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Internal auditing is an independent,objective assurance and consulting activity that strengthens and protects organisations.

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Internal auditors support achievement of organisation objectives with pragmatic insights that strengthen governance and improve business processes. We strive to make a positive difference from the boardroom to the front line, which maintains trust and confidence in the organisation.

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How can Internal Audit assist with responding to Fraud and Corruption?

By Melissa Bailey
IIA NZ Board Member

The foundations of a good fraud and integrity programme are prevention and detection programmes. But even with the best organisational culture, and the correct safeguards in place, at some point allegations of fraud or corruption will surface.

At this point, your response framework should kick into action.

Larger organisations in New Zealand have the luxury of dedicated internal audit, integrity or fraud investigation teams. For those organisations without dedicated resources, a suspected fraud or corruption incident can be venturing into the unknown.

Questions that management should be asking are: Do you have a response framework in place? What skills and expertise is available within your organisation? Who should know about the allegations and when should they be escalated? At what point do you need to inform your Board, your customers, or other affected parties?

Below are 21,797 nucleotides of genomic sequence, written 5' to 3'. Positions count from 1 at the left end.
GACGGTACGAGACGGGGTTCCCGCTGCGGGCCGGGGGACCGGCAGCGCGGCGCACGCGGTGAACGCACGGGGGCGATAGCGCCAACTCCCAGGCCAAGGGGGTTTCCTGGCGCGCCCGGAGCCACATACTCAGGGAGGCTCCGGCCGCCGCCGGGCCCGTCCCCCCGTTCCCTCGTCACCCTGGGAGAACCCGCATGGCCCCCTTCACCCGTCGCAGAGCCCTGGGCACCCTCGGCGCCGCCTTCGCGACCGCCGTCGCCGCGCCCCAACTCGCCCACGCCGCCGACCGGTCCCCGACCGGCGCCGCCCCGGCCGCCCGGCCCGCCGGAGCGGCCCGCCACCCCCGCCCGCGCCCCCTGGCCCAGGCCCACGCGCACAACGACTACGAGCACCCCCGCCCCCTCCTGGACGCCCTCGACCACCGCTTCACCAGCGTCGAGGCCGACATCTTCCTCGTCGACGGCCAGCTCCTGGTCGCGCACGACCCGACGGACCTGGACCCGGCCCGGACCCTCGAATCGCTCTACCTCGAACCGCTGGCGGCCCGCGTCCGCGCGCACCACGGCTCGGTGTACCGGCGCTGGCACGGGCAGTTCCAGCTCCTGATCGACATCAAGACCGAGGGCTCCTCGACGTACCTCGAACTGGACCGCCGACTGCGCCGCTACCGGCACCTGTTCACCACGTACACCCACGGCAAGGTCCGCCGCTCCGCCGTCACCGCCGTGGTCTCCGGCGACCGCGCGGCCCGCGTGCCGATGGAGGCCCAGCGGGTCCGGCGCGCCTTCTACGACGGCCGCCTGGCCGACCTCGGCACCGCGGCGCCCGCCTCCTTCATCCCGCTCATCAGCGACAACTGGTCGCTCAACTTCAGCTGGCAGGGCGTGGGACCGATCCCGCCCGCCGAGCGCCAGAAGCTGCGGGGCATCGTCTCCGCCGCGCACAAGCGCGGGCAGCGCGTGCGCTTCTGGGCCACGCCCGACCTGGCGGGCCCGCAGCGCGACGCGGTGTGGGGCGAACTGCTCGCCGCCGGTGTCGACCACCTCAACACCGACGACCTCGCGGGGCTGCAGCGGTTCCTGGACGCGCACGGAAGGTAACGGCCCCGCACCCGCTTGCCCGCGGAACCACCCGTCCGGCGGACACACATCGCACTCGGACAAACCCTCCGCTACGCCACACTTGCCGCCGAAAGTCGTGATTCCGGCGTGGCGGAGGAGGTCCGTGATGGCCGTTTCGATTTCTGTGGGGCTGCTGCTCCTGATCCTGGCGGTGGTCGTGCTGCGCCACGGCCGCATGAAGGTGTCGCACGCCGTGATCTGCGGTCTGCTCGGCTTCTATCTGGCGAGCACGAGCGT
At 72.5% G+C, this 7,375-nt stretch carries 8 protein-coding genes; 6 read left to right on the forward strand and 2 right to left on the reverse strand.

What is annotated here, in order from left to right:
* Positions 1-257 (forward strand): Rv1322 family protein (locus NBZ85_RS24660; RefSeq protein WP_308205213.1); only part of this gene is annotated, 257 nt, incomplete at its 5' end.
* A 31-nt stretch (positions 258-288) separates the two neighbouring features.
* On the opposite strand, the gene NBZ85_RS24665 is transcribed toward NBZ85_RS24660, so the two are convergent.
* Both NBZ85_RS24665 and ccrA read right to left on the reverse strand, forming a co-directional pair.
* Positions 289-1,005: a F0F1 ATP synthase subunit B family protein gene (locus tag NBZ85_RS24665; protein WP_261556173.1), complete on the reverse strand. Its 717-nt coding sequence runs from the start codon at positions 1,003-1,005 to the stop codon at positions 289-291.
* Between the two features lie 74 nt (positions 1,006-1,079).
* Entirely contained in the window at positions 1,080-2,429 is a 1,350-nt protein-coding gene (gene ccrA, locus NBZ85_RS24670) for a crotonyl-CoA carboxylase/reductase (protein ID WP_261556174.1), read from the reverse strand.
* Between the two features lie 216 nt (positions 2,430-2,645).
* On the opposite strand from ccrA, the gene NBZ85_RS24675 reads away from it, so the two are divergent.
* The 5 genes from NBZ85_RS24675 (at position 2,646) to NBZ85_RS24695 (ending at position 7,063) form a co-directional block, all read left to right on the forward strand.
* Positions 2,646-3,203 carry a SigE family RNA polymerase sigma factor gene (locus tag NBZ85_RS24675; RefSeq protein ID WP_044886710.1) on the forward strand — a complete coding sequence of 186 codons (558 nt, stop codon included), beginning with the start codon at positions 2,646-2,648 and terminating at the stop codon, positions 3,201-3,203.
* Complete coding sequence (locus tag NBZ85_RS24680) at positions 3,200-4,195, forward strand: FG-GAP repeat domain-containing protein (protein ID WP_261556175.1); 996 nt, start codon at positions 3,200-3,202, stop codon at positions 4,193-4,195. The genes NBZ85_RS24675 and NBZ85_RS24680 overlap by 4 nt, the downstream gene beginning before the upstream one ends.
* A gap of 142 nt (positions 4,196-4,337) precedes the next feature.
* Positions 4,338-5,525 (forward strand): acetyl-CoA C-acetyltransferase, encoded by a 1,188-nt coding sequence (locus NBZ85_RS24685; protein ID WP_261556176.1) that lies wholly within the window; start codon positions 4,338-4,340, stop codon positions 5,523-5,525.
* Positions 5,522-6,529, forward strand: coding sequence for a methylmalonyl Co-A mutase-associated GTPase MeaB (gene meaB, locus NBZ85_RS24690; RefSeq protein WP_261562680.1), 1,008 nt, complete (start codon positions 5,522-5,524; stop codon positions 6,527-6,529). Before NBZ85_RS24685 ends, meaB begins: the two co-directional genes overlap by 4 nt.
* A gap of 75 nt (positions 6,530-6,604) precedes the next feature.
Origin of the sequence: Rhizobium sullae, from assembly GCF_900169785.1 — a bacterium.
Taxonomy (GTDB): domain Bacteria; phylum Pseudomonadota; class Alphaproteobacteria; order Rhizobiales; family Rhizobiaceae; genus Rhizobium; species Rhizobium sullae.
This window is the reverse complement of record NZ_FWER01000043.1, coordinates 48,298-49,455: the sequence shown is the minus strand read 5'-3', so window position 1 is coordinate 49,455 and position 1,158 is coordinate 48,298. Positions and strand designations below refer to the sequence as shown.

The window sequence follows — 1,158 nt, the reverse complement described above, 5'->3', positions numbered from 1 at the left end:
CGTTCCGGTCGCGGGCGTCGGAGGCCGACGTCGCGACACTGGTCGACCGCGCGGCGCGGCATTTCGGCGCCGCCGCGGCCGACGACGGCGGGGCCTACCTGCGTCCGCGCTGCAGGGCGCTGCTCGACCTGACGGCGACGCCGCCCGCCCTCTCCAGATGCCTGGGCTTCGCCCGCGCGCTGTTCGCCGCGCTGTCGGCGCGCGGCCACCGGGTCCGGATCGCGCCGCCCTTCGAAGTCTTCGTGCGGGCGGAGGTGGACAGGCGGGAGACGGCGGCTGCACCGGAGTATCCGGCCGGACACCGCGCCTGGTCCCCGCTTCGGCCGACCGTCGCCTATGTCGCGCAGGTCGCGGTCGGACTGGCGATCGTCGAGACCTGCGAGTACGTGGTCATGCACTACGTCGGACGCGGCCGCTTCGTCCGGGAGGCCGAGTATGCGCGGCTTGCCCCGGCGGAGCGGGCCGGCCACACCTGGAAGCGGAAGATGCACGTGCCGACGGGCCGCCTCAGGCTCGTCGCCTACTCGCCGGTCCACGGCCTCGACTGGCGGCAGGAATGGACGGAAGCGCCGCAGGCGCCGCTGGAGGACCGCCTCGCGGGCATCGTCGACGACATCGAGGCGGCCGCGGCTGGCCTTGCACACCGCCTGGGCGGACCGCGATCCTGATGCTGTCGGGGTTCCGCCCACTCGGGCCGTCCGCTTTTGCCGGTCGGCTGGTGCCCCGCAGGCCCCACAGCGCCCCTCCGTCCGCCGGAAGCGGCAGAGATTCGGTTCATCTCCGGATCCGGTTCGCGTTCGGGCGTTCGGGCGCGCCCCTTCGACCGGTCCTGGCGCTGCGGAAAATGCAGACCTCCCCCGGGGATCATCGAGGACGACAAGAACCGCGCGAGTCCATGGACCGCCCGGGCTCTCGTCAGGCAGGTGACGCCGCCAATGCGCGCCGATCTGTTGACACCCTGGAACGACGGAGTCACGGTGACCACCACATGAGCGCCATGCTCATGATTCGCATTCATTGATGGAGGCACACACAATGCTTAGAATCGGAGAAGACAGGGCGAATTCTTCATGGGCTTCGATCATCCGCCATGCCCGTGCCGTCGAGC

Much like business continuity and disaster recovery planning, integrity issues present a ‘not if but when’ scenario. Being unprepared when suspicions are raised can result in a delayed response, or worse – an outcome that will not hold up under scrutiny.

Internal Audit teams can provide guidance in developing a response framework. For those who want to really understand the steps, and why a response framework is important, consider running a case study workshop, where the steps are worked through from allegation to investigation to conclusion.

Your internal audit or fraud team can create a scenario where a suspected integrity issue has been identified. The case study will raise number of questions for senior management to discuss. Who would be in charge? What would the roles be? Where can you find evidence? Is external assistance required?

Then there are the legal considerations. When it comes to whistleblowing legislation, employment law and the Privacy Act what can and can’t you do as an organisation? At what point do you involve other agencies (NZ Police, Serious Fraud Office)?

Being prepared for such an event helps raise awareness across senior management and facilitates discussion on an uncomfortable topic. Even highly competent management and Boards will face challenges when there is alleged deception within a company. Talking through the process of an investigation can be eye opening.

Like all significant issues, being unprepared can result in management and the Board blindsided. Spending a few hours working with your internal audit team to delve into a scenario can give you confidence in how to respond to this type of event.

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